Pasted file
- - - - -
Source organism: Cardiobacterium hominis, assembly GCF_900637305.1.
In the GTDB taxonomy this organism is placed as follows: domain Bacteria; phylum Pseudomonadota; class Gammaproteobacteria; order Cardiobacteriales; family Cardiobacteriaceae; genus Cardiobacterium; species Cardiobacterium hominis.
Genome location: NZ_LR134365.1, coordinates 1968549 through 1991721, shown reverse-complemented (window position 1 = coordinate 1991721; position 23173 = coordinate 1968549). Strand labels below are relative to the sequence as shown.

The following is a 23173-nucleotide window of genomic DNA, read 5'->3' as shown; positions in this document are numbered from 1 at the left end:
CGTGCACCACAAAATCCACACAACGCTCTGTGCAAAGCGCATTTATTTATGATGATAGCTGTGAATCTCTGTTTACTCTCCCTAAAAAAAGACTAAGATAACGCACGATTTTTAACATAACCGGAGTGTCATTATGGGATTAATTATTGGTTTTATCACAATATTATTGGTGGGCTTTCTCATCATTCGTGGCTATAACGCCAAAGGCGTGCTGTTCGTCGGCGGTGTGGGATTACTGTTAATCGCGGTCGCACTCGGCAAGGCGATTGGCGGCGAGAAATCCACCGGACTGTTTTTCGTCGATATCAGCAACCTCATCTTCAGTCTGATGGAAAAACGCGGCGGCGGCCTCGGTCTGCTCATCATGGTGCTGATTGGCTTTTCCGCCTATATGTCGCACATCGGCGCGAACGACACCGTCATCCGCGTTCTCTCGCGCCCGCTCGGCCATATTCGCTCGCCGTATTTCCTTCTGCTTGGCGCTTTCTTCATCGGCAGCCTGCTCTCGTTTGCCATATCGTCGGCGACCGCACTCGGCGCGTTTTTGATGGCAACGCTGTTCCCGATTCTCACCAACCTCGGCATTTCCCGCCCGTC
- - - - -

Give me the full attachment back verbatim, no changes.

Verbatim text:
Source organism: Cardiobacterium hominis, assembly GCF_900637305.1.
In the GTDB taxonomy this organism is placed as follows: domain Bacteria; phylum Pseudomonadota; class Gammaproteobacteria; order Cardiobacteriales; family Cardiobacteriaceae; genus Cardiobacterium; species Cardiobacterium hominis.
Genome location: NZ_LR134365.1, coordinates 1968549 through 1991721, shown reverse-complemented (window position 1 = coordinate 1991721; position 23173 = coordinate 1968549). Strand labels below are relative to the sequence as shown.

The following is a 23173-nucleotide window of genomic DNA, read 5'->3' as shown; positions in this document are numbered from 1 at the left end:
CGTGCACCACAAAATCCACACAACGCTCTGTGCAAAGCGCATTTATTTATGATGATAGCTGTGAATCTCTGTTTACTCTCCCTAAAAAAAGACTAAGATAACGCACGATTTTTAACATAACCGGAGTGTCATTATGGGATTAATTATTGGTTTTATCACAATATTATTGGTGGGCTTTCTCATCATTCGTGGCTATAACGCCAAAGGCGTGCTGTTCGTCGGCGGTGTGGGATTACTGTTAATCGCGGTCGCACTCGGCAAGGCGATTGGCGGCGAGAAATCCACCGGACTGTTTTTCGTCGATATCAGCAACCTCATCTTCAGTCTGATGGAAAAACGCGGCGGCGGCCTCGGTCTGCTCATCATGGTGCTGATTGGCTTTTCCGCCTATATGTCGCACATCGGCGCGAACGACACCGTCATCCGCGTTCTCTCGCGCCCGCTCGGCCATATTCGCTCGCCGTATTTCCTTCTGCTTGGCGCTTTCTTCATCGGCAGCCTGCTCTCGTTTGCCATATCGTCGGCGACCGCACTCGGCGCGTTTTTGATGGCAACGCTGTTCCCGATTCTCACCAACCTCGGCATTTCCCGCCCGTC